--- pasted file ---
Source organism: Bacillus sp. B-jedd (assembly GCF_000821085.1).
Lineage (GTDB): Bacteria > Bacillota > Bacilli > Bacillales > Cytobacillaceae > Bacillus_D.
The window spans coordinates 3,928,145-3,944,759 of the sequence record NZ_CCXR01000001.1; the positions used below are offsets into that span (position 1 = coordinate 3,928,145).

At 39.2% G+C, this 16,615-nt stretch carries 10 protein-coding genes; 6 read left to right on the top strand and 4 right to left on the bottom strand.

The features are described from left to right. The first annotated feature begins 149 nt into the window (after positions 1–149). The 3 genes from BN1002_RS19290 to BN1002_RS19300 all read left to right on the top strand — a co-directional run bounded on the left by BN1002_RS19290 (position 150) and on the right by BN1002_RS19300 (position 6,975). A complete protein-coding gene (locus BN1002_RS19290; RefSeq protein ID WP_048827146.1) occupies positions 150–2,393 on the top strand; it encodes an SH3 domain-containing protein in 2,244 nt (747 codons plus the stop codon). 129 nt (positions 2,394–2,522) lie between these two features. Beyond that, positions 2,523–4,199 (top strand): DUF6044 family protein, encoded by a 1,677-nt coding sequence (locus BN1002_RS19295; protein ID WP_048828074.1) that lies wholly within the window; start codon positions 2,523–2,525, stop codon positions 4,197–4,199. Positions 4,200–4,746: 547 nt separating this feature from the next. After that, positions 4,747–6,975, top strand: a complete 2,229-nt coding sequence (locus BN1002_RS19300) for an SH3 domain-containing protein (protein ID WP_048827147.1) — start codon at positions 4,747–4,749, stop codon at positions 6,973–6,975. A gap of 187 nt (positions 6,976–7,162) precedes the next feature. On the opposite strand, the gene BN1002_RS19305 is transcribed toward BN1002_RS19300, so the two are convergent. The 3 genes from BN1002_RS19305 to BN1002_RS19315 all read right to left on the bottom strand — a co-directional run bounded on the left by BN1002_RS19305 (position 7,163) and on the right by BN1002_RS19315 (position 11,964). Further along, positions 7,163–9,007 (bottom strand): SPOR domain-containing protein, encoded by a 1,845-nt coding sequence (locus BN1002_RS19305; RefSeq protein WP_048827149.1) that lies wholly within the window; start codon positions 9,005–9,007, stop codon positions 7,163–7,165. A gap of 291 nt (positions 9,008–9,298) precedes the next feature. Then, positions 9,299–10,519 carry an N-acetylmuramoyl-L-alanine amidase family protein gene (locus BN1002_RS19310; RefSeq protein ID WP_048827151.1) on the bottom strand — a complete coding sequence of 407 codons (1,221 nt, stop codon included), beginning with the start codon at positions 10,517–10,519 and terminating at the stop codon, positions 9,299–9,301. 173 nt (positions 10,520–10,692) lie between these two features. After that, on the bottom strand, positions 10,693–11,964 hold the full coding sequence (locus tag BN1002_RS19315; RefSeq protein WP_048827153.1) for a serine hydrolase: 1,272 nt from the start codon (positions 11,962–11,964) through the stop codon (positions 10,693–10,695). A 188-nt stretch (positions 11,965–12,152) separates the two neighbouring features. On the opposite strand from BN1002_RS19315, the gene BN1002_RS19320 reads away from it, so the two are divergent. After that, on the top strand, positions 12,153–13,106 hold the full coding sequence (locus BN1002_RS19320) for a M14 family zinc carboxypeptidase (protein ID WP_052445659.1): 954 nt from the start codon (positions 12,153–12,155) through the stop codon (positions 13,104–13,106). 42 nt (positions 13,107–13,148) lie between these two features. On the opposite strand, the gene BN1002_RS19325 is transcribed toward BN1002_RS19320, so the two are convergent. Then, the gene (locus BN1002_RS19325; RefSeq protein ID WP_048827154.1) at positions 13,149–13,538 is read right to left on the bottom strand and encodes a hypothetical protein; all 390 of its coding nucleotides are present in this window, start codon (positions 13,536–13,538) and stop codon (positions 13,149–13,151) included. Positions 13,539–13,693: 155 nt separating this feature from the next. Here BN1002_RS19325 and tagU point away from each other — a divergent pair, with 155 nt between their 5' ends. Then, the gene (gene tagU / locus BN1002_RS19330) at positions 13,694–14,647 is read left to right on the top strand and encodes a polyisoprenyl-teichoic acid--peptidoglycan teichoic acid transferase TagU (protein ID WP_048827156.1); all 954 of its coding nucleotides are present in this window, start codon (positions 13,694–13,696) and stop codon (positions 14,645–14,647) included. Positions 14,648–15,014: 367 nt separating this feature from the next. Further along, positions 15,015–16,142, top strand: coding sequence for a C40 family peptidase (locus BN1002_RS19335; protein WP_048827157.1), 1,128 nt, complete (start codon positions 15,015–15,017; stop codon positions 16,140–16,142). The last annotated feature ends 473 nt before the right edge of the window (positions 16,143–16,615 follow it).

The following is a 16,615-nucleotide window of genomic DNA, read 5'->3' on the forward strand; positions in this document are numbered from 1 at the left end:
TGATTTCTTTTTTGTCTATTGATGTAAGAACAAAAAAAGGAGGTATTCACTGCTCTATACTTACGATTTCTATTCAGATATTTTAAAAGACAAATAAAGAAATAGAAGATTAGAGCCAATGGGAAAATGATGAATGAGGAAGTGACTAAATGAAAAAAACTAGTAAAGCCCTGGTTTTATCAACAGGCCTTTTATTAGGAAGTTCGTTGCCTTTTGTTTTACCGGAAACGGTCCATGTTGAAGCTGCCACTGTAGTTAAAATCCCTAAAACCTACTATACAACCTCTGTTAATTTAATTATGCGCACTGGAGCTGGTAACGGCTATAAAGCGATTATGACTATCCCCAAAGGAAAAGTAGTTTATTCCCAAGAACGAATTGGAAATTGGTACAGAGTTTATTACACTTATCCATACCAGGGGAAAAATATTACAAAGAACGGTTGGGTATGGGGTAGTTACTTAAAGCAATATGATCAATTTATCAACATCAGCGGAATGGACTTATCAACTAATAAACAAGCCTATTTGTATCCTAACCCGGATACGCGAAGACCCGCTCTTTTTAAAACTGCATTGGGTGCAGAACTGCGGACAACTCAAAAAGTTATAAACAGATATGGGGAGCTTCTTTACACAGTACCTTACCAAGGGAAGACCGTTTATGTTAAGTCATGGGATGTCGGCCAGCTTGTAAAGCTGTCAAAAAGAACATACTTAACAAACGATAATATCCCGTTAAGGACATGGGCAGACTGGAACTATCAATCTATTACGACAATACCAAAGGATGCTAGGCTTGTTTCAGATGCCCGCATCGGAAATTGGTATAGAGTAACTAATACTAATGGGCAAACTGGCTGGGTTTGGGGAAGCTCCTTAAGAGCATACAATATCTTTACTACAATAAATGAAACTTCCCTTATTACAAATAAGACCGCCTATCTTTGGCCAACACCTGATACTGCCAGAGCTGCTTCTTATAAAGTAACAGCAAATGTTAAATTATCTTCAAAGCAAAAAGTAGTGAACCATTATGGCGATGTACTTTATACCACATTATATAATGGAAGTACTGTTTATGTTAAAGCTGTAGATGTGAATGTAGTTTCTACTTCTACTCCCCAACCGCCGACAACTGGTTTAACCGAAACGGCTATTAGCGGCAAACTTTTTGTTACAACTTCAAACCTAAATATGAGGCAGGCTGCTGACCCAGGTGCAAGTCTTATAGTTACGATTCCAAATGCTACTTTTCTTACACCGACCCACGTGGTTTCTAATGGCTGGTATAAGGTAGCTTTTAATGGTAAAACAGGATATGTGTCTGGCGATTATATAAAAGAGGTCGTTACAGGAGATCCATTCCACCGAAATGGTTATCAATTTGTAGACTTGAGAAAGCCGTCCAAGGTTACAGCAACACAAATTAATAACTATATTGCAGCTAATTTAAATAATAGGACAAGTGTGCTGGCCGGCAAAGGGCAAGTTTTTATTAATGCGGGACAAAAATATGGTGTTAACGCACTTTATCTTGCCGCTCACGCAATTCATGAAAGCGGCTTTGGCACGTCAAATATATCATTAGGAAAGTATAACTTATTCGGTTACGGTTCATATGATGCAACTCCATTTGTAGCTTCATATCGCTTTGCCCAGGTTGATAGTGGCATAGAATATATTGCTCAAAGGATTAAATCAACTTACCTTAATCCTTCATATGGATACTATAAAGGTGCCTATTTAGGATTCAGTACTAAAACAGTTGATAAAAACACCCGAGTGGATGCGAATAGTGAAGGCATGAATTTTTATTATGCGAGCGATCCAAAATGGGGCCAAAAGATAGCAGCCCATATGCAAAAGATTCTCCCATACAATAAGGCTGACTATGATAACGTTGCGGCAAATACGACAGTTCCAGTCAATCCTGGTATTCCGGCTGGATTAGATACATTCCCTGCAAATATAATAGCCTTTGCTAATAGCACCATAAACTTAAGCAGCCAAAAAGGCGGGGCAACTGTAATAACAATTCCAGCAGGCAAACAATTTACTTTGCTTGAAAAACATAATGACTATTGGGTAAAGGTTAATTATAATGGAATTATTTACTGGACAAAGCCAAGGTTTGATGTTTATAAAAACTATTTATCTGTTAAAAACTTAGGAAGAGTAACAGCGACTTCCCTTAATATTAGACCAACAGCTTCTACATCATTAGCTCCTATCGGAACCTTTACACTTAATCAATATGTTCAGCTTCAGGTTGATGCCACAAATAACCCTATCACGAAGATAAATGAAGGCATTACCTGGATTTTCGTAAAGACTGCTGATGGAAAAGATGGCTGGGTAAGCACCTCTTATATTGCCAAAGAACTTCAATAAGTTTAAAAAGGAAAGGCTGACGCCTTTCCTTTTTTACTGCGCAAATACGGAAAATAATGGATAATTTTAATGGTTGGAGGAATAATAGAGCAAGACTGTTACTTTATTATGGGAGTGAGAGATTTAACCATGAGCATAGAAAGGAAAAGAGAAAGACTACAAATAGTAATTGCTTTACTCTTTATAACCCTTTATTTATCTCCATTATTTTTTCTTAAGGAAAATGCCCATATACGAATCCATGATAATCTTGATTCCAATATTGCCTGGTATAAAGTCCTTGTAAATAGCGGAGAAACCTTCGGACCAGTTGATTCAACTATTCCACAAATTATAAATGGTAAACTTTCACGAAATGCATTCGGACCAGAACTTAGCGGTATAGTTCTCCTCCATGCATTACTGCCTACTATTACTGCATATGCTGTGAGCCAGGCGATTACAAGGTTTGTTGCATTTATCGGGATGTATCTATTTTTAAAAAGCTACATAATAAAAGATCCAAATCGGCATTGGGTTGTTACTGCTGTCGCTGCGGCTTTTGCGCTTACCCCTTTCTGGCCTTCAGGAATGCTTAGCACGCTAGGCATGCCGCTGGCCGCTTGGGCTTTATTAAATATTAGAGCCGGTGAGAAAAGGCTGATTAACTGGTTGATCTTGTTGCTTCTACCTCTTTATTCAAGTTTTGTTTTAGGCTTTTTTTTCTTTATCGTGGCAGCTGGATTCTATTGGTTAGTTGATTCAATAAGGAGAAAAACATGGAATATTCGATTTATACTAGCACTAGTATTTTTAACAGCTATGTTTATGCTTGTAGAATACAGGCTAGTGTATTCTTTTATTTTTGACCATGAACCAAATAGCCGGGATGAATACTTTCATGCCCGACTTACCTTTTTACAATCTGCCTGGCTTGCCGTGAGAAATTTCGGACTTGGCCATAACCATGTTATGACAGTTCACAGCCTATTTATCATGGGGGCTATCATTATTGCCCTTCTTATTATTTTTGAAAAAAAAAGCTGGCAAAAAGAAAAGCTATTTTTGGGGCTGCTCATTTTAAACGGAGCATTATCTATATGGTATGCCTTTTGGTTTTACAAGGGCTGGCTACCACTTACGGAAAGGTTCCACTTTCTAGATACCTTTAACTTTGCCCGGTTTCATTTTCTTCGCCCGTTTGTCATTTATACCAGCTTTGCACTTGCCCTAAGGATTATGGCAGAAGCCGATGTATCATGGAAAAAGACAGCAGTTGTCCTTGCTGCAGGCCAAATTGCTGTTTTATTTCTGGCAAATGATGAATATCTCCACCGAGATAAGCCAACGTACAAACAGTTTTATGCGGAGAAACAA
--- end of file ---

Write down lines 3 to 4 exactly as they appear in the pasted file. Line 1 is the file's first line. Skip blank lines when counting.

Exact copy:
The window spans coordinates 3,928,145-3,944,759 of the sequence record NZ_CCXR01000001.1; the positions used below are offsets into that span (position 1 = coordinate 3,928,145).

At 39.2% G+C, this 16,615-nt stretch carries 10 protein-coding genes; 6 read left to right on the top strand and 4 right to left on the bottom strand.